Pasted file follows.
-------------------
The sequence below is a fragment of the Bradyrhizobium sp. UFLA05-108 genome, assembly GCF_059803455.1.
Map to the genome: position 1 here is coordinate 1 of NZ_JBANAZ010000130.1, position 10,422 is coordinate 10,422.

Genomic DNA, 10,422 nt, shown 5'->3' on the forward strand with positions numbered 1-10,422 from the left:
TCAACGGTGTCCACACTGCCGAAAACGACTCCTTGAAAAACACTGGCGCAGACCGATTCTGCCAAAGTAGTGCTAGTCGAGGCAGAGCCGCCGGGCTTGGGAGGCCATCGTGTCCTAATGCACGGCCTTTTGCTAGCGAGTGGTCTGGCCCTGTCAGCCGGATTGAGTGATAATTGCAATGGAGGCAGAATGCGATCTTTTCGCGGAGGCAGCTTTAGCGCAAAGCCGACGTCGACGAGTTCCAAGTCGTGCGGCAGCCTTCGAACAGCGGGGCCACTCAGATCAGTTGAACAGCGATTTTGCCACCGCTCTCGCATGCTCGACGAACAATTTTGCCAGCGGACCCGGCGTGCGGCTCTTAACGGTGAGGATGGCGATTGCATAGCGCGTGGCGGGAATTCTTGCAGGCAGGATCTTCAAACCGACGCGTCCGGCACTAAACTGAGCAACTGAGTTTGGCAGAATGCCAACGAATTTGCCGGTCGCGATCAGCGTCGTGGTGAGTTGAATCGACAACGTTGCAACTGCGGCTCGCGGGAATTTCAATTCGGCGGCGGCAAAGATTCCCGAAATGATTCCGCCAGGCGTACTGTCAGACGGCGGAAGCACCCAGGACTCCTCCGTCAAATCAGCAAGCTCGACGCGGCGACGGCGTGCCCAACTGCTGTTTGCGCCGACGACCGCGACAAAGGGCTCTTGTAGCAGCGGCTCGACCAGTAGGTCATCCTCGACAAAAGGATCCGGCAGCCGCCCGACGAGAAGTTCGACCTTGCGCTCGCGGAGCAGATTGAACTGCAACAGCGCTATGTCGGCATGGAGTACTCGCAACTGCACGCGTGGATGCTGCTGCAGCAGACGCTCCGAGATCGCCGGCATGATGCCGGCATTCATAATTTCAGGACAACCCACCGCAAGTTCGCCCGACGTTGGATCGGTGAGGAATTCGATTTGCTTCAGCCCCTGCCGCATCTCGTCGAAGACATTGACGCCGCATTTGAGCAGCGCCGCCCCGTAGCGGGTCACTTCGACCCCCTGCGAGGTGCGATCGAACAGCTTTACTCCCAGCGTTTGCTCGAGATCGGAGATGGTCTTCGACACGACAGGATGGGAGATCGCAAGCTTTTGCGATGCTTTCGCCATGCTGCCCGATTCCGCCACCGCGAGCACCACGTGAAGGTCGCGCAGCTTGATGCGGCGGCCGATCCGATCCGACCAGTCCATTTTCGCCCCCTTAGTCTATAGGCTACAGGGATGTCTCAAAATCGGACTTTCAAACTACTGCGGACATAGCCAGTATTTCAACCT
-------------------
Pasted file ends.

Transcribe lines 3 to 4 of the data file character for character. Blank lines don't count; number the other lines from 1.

Genomic DNA, 10,422 nt, shown 5'->3' on the forward strand with positions numbered 1-10,422 from the left:
TCAACGGTGTCCACACTGCCGAAAACGACTCCTTGAAAAACACTGGCGCAGACCGATTCTGCCAAAGTAGTGCTAGTCGAGGCAGAGCCGCCGGGCTTGGGAGGCCATCGTGTCCTAATGCACGGCCTTTTGCTAGCGAGTGGTCTGGCCCTGTCAGCCGGATTGAGTGATAATTGCAATGGAGGCAGAATGCGATCTTTTCGCGGAGGCAGCTTTAGCGCAAAGCCGACGTCGACGAGTTCCAAGTCGTGCGGCAGCCTTCGAACAGCGGGGCCACTCAGATCAGTTGAACAGCGATTTTGCCACCGCTCTCGCATGCTCGACGAACAATTTTGCCAGCGGACCCGGCGTGCGGCTCTTAACGGTGAGGATGGCGATTGCATAGCGCGTGGCGGGAATTCTTGCAGGCAGGATCTTCAAACCGACGCGTCCGGCACTAAACTGAGCAACTGAGTTTGGCAGAATGCCAACGAATTTGCCGGTCGCGATCAGCGTCGTGGTGAGTTGAATCGACAACGTTGCAACTGCGGCTCGCGGGAATTTCAATTCGGCGGCGGCAAAGATTCCCGAAATGATTCCGCCAGGCGTACTGTCAGACGGCGGAAGCACCCAGGACTCCTCCGTCAAATCAGCAAGCTCGACGCGGCGACGGCGTGCCCAACTGCTGTTTGCGCCGACGACCGCGACAAAGGGCTCTTGTAGCAGCGGCTCGACCAGTAGGTCATCCTCGACAAAAGGATCCGGCAGCCGCCCGACGAGAAGTTCGACCTTGCGCTCGCGGAGCAGATTGAACTGCAACAGCGCTATGTCGGCATGGAGTACTCGCAACTGCACGCGTGGATGCTGCTGCAGCAGACGCTCCGAGATCGCCGGCATGATGCCGGCATTCATAATTTCAGGACAACCCACCGCAAGTTCGCCCGACGTTGGATCGGTGAGGAATTCGATTTGCTTCAGCCCCTGCCGCATCTCGTCGAAGACATTGACGCCGCATTTGAGCAGCGCCGCCCCGTAGCGGGTCACTTCGACCCCCTGCGAGGTGCGATCGAACAGCTTTACTCCCAGCGTTTGCTCGAGATCGGAGATGGTCTTCGACACGACAGGATGGGAGATCGCAAGCTTTTGCGATGCTTTCGCCATGCTGCCCGATTCCGCCACCGCGAGCACCACGTGAAGGTCGCGCAGCTTGATGCGGCGGCCGATCCGATCCGACCAGTCCATTTTCGCCCCCTTAGTCTATAGGCTACAGGGATGTCTCAAAATCGGACTTTCAAACTACTGCGGACATAGCCAGTATTTCAACCT